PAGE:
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  1. In Topic: Methods, Arrays, and Loops - Oh My! Lottery question in Java.

    Posted 3 Apr 2013

    If you generate the letters independently of each other, there is no guarantee they won't be repeats. What would happen if the five winners were all A, and the five losers were also all A?

    Since you used the word 'set' in your description, and if it isn't too much a change of direction, I would suggest using a Java Set to hold your winners and losers.

    // Create set of A-Z
    // Remove 5 random elements and place into Set `winners`
    // Remove 5 random elements and place into Set `losers`
    
  2. In Topic: Roll 2 Dice with 36 possibilities

    Posted 28 Mar 2013

    View Postbaavgai, on 28 March 2013 - 03:28 PM, said:

    Now, this is important and no one really hit on it. The frequency is NOT roll()+row(). That should give you a result between 2..12. The frequency is 0..35! That is, there are 36 possible die combinations: 6 * 6. You've been asked to show that.

    Are you saying he is supposed to be recording the combinations, not the sums?

    Because if so, the assignment clearly states otherwise:

    Quote

    Use a one-dimensional array to tally the number of times each possible sum appears


    View PostFlukeshot, on 28 March 2013 - 03:36 PM, said:

    View Postjon.kiparsky, on 28 March 2013 - 03:20 PM, said:

    A true random number generator is a little more difficult - how would you go about generating actual randomness programmatically? (I'll let you stew over that one for a bit... :)/>)


    I have stewed over this many a time but I'm pretty sure that's beyond me.

    Even if you randomly generated a random generator that randomly generated random number generators of which one was randomly selected to generate a random number.. It would still be possible to duplicate the result wouldn't it?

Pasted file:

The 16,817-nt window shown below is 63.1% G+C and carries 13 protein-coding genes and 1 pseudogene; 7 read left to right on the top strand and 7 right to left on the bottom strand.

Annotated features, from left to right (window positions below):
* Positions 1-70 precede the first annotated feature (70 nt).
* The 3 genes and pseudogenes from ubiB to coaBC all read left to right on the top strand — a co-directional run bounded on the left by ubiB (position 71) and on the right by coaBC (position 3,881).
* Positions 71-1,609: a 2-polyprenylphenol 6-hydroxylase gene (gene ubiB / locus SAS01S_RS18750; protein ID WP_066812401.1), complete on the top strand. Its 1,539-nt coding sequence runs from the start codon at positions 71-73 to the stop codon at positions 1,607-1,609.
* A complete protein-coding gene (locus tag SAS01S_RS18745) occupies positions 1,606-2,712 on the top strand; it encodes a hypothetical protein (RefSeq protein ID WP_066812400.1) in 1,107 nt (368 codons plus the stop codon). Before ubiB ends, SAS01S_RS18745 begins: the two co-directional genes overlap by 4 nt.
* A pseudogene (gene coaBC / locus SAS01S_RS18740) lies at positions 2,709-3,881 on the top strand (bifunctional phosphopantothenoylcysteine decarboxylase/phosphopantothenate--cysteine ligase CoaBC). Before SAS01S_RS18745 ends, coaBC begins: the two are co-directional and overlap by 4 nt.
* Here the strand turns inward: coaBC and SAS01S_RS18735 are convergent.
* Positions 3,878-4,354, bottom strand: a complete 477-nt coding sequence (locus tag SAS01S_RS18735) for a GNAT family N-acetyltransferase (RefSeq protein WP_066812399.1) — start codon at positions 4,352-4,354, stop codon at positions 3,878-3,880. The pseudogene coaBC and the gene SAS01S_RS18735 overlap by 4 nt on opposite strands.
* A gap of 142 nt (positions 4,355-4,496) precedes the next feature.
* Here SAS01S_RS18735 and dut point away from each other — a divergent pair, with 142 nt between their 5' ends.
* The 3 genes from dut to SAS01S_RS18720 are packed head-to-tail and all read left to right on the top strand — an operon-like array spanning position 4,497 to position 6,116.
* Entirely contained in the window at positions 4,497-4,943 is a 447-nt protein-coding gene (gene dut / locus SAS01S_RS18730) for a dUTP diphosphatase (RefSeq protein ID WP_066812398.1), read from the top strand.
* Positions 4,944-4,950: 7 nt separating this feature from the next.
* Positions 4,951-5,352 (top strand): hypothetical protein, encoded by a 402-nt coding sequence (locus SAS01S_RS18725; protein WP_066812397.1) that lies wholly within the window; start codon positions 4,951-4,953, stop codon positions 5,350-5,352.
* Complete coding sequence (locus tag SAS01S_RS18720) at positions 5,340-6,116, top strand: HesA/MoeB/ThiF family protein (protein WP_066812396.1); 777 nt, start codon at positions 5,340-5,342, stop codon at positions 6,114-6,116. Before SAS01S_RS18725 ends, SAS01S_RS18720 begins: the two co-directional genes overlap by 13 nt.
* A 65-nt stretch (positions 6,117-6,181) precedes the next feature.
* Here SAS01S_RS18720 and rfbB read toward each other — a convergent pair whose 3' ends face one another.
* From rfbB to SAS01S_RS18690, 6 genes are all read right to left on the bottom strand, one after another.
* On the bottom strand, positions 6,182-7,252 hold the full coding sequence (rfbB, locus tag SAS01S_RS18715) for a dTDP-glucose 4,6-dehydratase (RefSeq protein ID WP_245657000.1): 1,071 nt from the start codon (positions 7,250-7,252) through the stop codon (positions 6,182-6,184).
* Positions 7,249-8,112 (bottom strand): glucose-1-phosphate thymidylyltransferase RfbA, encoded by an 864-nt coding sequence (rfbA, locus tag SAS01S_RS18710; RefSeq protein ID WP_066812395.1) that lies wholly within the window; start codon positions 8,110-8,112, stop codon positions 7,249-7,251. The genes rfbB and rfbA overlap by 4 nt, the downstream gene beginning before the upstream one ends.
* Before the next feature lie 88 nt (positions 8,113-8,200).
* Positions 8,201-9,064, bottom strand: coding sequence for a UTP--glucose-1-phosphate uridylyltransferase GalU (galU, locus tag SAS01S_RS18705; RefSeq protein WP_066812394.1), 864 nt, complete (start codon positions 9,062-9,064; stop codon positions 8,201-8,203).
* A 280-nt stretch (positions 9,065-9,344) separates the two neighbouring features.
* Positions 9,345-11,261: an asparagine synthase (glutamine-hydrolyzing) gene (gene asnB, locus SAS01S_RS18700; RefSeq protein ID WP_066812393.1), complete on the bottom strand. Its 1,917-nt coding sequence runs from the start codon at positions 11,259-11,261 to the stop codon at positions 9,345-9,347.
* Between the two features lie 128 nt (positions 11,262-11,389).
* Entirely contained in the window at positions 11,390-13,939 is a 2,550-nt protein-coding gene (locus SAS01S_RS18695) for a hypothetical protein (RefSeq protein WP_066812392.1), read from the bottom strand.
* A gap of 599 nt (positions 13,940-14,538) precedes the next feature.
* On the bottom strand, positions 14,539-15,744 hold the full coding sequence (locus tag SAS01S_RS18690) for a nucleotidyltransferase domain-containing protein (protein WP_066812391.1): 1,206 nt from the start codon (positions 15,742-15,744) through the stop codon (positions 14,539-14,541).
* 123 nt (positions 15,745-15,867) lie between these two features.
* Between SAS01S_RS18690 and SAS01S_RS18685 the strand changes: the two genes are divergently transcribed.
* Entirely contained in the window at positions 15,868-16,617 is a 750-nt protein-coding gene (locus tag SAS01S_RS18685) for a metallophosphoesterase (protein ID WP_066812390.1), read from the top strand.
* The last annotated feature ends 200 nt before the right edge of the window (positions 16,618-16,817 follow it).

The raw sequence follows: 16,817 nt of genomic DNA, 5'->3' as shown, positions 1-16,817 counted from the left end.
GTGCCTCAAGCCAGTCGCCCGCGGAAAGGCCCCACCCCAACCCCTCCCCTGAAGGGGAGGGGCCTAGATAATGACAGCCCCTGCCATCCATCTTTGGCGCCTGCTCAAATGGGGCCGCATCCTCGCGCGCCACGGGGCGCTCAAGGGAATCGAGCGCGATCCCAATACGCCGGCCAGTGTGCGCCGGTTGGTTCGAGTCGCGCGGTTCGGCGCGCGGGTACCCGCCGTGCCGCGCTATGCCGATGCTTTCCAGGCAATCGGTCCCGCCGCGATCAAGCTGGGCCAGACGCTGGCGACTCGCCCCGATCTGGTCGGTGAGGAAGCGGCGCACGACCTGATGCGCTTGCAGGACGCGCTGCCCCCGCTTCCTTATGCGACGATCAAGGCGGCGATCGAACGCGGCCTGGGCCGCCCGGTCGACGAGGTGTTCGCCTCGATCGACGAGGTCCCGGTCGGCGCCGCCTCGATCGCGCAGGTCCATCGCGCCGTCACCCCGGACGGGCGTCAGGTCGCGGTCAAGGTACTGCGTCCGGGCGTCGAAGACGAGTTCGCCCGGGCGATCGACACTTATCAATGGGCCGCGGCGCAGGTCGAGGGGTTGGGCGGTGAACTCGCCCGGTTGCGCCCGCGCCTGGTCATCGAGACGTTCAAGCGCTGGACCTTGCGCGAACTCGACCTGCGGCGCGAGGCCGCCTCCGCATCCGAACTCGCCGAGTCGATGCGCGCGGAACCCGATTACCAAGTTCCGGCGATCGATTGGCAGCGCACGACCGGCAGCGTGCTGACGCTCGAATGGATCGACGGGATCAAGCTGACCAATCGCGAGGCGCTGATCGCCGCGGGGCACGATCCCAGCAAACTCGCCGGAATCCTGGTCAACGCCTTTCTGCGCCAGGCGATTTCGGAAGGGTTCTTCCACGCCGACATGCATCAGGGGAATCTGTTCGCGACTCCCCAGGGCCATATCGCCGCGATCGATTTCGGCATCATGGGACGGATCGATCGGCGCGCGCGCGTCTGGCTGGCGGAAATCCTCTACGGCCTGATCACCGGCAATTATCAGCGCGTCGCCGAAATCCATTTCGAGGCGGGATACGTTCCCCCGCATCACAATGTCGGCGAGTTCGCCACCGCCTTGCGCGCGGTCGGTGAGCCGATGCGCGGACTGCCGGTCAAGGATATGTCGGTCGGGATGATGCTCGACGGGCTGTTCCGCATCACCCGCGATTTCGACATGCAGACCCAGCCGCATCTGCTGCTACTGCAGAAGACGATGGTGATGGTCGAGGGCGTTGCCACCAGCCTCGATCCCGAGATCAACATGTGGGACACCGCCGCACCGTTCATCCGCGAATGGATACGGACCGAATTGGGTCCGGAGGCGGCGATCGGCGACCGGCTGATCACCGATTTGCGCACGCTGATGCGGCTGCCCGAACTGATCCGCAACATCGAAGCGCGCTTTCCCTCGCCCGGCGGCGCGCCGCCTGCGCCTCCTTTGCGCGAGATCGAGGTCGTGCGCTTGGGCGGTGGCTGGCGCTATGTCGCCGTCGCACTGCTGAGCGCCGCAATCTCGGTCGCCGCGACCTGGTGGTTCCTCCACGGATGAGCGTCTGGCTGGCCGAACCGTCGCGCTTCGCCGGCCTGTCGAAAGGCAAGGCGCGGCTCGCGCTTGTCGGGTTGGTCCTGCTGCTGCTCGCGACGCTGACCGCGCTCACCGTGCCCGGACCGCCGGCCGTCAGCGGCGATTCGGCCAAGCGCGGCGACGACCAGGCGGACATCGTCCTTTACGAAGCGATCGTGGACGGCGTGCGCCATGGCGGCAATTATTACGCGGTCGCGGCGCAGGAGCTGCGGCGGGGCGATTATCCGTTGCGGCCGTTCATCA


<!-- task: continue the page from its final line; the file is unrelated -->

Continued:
You can't produce randomness programmatically, so a true RNG will have a piece of actual hardware to measure a random object in the real world. You can use things like precise CPU temperature, although this is still somewhat predictable, so ideally you would use radioactive decay, background radiation measurements, etc.

    If you need randomness from a user, ask them to wiggle the mouse. (Public/Private key generators usually ask for this).
  3. In Topic: Recursively searching for an existing string in a Binary Tree

    Posted 26 Mar 2013

    Well I don't really know what to say any more. Here is the code if you want it.

    Spoiler
  4. In Topic: Recursively searching for an existing string in a Binary Tree

    Posted 26 Mar 2013

    View Postccb77, on 26 March 2013 - 07:44 PM, said:

    I ended up with this, and it appears to work....still working out some other things in the program itselfl
    public static TreeNode search(TreeNode root, String st)
    	{
    		if(root == null) 
    		{
    			return null;
    		}
    
    		if(st.equals(root.getString()))
    		{
    			return root;
    		}
    
    		if (root.getLeft() != null){
    			return root.left;	
    		}
    		else{
    			return search(root.getRight(), st);	
    		}
    	}
    
    

    What?

    Just read the last if statement in your code...

    "If the root has a left subtree, then return that subtree". How does that solve the problem?
  5. In Topic: Recursively searching for an existing string in a Binary Tree

    Posted 26 Mar 2013

    View Postccb77, on 26 March 2013 - 06:20 PM, said:

    It is an assignment, We were asked to use a Binary Tree, and specifically not to use a BST.

    public static TreeNode search(TreeNode root, String st)
    	{		
    		if(root != null && st.equals(root.getString()))		
    			return root;
    		if (root.getLeft() != null && st.equals(root.getLeft()))
    			return search(root.getLeft(), st);
    		
    		if(root.getRight() != null && st.equals(root.getRight()))			
    		return search(root.getRight(), st);
    		}
    
    


    This is what I changed my code to: but I get this error:"This method must return a result of type TreeNode"

    All your functions return statements are conditional, so you are getting a compile time error (your method might never return anything, which doesn't even make sense, so it can't compile).

    Additionally, your code breaks if root is null, even if it were to compile.

    In my eyes you were closer with your previous code. Have a look at that and the line I pointed out you should change (with changes only to that line, you can make it work).

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C, C++, Java, Scala, Haskell, Web dev

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